7. Public Key Approaches


Hubaux and others [13] have proposed the use of public key cryptography (PKC) in vehicular communication in order to allow authorities and vehicles to certify identities of other vehicles; using Electronic License Plates (ELP). They also suggest desirable privacy protocols that preserve drivers personal information and mention some applications that could use the ELP. To ensure privacy preservation, they point out that privacy protocols must be based on anonymity schemes that hide the relationship between drivers information and some random identifier.

8. Digital Signature
An essential characteristic of VANET security is the Digital Signature as an 4

elementary block [12]. Whether in inter-vehicle communications or communications through infrastructure, authentication (using signatures) is a primary security requirement since only messages from legal senders will be considered. Signatures can also be used to assure data integrity (i.e., the message being sent is not modified). Where as essential to secure communications in many other networks, message confidentiality remains an option in VANETs depending on the specific. For example, safety-related messages do not contain sensitive information so encryption is not required.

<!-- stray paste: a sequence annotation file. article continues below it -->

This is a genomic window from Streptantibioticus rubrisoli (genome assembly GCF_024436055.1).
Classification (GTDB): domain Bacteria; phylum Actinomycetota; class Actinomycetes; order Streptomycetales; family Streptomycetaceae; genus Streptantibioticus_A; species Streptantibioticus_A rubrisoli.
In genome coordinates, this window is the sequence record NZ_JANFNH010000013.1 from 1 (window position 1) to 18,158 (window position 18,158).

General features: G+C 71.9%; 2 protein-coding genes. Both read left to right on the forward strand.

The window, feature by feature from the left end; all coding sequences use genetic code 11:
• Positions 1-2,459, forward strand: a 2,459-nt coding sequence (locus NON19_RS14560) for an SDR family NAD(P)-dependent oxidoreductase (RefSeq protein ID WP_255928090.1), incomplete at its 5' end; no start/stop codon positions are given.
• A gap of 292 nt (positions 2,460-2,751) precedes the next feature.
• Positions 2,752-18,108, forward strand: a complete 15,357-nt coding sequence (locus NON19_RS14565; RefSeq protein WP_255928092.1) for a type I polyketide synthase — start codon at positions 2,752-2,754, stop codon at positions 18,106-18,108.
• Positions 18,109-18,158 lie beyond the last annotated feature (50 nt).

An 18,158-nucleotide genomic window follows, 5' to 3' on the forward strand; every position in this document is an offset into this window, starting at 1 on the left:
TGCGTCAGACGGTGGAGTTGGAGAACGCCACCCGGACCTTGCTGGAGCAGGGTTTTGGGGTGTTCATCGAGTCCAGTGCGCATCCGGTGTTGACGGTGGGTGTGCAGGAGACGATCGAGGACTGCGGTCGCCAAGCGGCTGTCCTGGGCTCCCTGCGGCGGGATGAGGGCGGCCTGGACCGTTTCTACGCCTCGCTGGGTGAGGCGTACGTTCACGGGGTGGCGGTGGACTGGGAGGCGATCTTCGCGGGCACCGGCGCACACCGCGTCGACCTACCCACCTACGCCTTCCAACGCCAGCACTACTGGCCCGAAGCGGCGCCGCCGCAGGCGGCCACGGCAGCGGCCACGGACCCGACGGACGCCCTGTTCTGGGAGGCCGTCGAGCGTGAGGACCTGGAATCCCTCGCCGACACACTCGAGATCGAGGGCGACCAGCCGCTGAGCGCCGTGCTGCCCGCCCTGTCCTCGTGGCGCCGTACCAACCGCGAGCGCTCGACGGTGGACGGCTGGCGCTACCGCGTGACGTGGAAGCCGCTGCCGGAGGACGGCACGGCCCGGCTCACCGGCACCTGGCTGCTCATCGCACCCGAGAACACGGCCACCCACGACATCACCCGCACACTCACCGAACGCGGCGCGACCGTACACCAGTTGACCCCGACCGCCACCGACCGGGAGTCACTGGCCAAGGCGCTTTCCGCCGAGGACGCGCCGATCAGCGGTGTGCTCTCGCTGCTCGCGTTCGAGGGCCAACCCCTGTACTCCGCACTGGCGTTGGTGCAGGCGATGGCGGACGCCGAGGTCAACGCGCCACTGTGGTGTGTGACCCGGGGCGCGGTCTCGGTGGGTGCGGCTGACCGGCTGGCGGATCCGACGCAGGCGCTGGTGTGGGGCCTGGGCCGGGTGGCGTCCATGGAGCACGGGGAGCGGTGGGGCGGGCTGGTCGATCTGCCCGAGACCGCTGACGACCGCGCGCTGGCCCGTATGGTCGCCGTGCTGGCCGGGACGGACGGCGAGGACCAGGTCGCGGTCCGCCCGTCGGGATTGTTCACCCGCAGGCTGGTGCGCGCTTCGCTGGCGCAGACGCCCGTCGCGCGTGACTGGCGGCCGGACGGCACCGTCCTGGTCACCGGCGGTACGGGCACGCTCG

9. Other security issues


This section presents different scenarios of basic attacks on messages and attacks on vehicles. [14] Hidden Vehicle: A hidden vehicle attack consists in deceiving a targeted vehicle (A) into believing that the attacker is better placed for forwarding the warning message, thus leading to silencing the targeted vehicle (A) and making it concealed (has stopped broadcasting). Tunnel: Since GPS signals fade away in tunnels, an attacker may take advantage of this short-term loss of positioning information to insert false data once the vehicle leaves the tunnel and before it receives an authentic position update. Sinkhole attack: In sinkhole attack, an intruder attracts neighboring nodes with false routing information, and then performs selective forwarding or alters the data passing through it. Concluding Remarks In the light of above discussion, it is concluded that implementation of security and privacy in VANETs is an emerging research area. There is a need to implement cryptographic approach to secure sensitive message transmitted by various users. This can be done by addressing each security issue presented in section 4 of this paper.

References